Study finds a relationship between working memory and single word reading in children with developmental dyslexia.

This article was published within the Neuropsychologia Journal. The participants for the study were recruited from different elementary schools in the greater Atlanta, Georgia area. In total, the sample consisted of 99 participants, 77 with developmental dyslexia, and 22 controls. Both groups of participants completed an fMRI task to allow the researchers to identify activation within different regions of the brain involved in working memory. The primary goal of the present study was to investigate activity within the working memory network in relation to single word reading skills in children with developmental dyslexia in comparison to their typically developing peers.

Working memory (WM) contains the functions of the brain that are involved in temporary maintenance and manipulation of new information that are used to complete tasks. Previous research has suggested a strong correlation between WM and reading comprehension in children but the specific mechanisms involved in this process are less understood, which provides a purpose for this study.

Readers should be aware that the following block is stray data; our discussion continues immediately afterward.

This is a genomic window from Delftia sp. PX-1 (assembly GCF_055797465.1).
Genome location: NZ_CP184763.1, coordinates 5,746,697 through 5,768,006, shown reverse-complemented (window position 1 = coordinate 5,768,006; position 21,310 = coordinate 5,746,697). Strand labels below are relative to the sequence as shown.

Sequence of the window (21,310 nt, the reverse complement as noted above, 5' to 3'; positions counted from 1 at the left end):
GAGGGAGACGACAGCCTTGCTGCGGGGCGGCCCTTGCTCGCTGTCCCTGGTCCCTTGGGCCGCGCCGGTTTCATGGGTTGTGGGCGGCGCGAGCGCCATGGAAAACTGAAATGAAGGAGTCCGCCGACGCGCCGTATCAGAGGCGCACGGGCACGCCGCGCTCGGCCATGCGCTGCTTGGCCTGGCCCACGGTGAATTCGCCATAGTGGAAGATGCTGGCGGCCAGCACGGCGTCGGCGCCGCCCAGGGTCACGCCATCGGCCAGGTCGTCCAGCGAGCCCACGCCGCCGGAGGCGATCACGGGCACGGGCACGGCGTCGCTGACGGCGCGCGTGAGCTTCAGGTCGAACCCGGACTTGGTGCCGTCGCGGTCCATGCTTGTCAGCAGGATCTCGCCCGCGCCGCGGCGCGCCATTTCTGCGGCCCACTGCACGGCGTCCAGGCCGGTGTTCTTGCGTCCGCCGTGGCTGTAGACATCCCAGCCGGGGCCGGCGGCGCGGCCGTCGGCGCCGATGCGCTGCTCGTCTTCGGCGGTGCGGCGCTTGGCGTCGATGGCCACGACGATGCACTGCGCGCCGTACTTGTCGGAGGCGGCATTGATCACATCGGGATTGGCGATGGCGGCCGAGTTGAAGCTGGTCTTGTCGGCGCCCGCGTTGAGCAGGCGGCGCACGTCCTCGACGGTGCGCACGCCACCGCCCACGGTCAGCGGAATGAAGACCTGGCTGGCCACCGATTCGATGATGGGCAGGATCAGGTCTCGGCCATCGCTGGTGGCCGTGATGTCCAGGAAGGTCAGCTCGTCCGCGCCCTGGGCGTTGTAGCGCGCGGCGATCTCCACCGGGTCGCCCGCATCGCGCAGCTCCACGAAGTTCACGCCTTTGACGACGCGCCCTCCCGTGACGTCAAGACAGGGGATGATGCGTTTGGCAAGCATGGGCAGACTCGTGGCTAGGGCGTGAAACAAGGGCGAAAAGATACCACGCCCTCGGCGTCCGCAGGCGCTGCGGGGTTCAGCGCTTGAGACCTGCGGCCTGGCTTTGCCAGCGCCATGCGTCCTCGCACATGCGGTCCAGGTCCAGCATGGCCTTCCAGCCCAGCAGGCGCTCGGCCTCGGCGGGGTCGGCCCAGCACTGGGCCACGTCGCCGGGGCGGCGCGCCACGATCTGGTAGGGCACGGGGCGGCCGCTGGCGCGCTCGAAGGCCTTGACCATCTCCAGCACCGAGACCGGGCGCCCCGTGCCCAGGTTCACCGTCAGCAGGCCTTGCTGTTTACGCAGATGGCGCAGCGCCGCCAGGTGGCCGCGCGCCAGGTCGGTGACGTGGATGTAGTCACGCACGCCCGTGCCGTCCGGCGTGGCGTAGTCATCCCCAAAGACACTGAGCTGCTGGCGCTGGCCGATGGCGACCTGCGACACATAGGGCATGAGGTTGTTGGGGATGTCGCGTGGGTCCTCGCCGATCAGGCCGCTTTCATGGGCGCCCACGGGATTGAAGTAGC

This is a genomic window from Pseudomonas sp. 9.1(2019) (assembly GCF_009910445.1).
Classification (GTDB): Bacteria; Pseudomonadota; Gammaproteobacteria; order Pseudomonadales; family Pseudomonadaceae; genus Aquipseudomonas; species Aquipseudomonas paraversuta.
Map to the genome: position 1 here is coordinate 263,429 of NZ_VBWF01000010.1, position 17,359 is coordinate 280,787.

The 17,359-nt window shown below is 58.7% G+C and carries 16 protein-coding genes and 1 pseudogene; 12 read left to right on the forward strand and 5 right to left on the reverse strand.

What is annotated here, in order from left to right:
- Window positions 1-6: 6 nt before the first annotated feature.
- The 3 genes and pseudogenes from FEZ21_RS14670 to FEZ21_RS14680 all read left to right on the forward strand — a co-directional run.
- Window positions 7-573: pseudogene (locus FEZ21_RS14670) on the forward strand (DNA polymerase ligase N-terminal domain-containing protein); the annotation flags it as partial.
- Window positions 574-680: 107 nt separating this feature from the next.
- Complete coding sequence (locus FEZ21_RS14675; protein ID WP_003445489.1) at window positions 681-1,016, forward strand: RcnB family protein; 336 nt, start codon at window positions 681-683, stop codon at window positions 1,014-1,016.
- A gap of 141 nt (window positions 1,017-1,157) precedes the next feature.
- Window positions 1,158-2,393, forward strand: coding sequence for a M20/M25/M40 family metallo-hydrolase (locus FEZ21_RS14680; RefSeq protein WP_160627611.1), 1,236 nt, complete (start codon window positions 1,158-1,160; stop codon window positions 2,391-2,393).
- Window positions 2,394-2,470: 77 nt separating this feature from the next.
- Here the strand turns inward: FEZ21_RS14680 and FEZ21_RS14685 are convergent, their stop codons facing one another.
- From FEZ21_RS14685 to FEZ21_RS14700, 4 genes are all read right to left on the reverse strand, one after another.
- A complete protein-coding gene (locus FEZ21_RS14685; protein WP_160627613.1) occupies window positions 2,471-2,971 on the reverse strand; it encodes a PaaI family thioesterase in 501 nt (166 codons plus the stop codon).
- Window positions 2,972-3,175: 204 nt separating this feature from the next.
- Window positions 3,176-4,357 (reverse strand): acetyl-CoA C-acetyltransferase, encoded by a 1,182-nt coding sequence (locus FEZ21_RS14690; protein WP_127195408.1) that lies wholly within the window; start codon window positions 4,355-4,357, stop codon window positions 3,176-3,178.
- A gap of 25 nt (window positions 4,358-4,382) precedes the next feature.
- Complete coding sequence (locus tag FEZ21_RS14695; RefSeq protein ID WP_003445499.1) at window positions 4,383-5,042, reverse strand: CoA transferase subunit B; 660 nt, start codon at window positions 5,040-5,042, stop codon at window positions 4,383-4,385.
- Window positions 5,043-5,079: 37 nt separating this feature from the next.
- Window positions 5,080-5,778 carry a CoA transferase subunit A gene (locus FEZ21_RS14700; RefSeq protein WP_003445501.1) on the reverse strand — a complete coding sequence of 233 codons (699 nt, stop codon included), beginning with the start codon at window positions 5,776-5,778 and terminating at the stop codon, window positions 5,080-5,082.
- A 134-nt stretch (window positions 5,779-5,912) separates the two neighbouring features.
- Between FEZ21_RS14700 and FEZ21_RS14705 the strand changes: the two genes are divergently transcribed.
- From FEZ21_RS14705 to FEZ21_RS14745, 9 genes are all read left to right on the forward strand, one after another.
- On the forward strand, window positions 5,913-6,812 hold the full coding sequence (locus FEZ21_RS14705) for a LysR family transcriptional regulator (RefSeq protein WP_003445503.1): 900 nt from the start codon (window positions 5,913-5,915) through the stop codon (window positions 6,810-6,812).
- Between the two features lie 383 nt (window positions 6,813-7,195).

Using different forms of statistical analysis following the conclusion of the experiments within the study, researchers formulated and assessed the results. Overall, the findings suggest that children with developmental dyslexia use their WM network to a greater degree during single word reading when compared to their typically developing peers. However, it should also be noted that despite a greater reliance on WM, the children with developmental dyslexia had significantly lower task performance across all the conditions of the experiment which suggests a complex relationship between WM network activity and overall reading performance for struggling readers.